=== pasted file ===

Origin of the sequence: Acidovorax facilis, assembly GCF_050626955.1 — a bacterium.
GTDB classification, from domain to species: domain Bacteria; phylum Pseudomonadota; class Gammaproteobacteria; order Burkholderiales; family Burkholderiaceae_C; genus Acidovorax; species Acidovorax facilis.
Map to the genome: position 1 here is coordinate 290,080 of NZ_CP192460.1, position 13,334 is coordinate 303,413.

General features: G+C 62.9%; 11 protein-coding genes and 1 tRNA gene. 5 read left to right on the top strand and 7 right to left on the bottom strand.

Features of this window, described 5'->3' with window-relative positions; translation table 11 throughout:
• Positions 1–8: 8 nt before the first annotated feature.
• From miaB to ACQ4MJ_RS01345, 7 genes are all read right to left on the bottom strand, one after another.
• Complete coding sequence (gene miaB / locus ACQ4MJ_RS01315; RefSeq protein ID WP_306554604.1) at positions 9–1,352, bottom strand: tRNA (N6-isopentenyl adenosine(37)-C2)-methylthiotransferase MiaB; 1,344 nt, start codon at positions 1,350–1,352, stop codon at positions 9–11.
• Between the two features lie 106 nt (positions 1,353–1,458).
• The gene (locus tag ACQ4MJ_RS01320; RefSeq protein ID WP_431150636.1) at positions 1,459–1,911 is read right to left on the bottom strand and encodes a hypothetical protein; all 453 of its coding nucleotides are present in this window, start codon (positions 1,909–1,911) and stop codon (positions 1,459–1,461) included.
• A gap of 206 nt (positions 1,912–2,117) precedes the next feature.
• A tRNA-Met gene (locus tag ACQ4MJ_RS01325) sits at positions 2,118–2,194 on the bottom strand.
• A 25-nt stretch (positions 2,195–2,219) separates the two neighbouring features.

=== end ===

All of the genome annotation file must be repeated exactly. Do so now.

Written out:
Origin of the sequence: Acidovorax facilis, assembly GCF_050626955.1 — a bacterium.
GTDB classification, from domain to species: domain Bacteria; phylum Pseudomonadota; class Gammaproteobacteria; order Burkholderiales; family Burkholderiaceae_C; genus Acidovorax; species Acidovorax facilis.
Map to the genome: position 1 here is coordinate 290,080 of NZ_CP192460.1, position 13,334 is coordinate 303,413.

General features: G+C 62.9%; 11 protein-coding genes and 1 tRNA gene. 5 read left to right on the top strand and 7 right to left on the bottom strand.

Features of this window, described 5'->3' with window-relative positions; translation table 11 throughout:
• Positions 1–8: 8 nt before the first annotated feature.
• From miaB to ACQ4MJ_RS01345, 7 genes are all read right to left on the bottom strand, one after another.
• Complete coding sequence (gene miaB / locus ACQ4MJ_RS01315; RefSeq protein ID WP_306554604.1) at positions 9–1,352, bottom strand: tRNA (N6-isopentenyl adenosine(37)-C2)-methylthiotransferase MiaB; 1,344 nt, start codon at positions 1,350–1,352, stop codon at positions 9–11.
• Between the two features lie 106 nt (positions 1,353–1,458).
• The gene (locus tag ACQ4MJ_RS01320; RefSeq protein ID WP_431150636.1) at positions 1,459–1,911 is read right to left on the bottom strand and encodes a hypothetical protein; all 453 of its coding nucleotides are present in this window, start codon (positions 1,909–1,911) and stop codon (positions 1,459–1,461) included.
• A gap of 206 nt (positions 1,912–2,117) precedes the next feature.
• A tRNA-Met gene (locus tag ACQ4MJ_RS01325) sits at positions 2,118–2,194 on the bottom strand.
• A 25-nt stretch (positions 2,195–2,219) separates the two neighbouring features.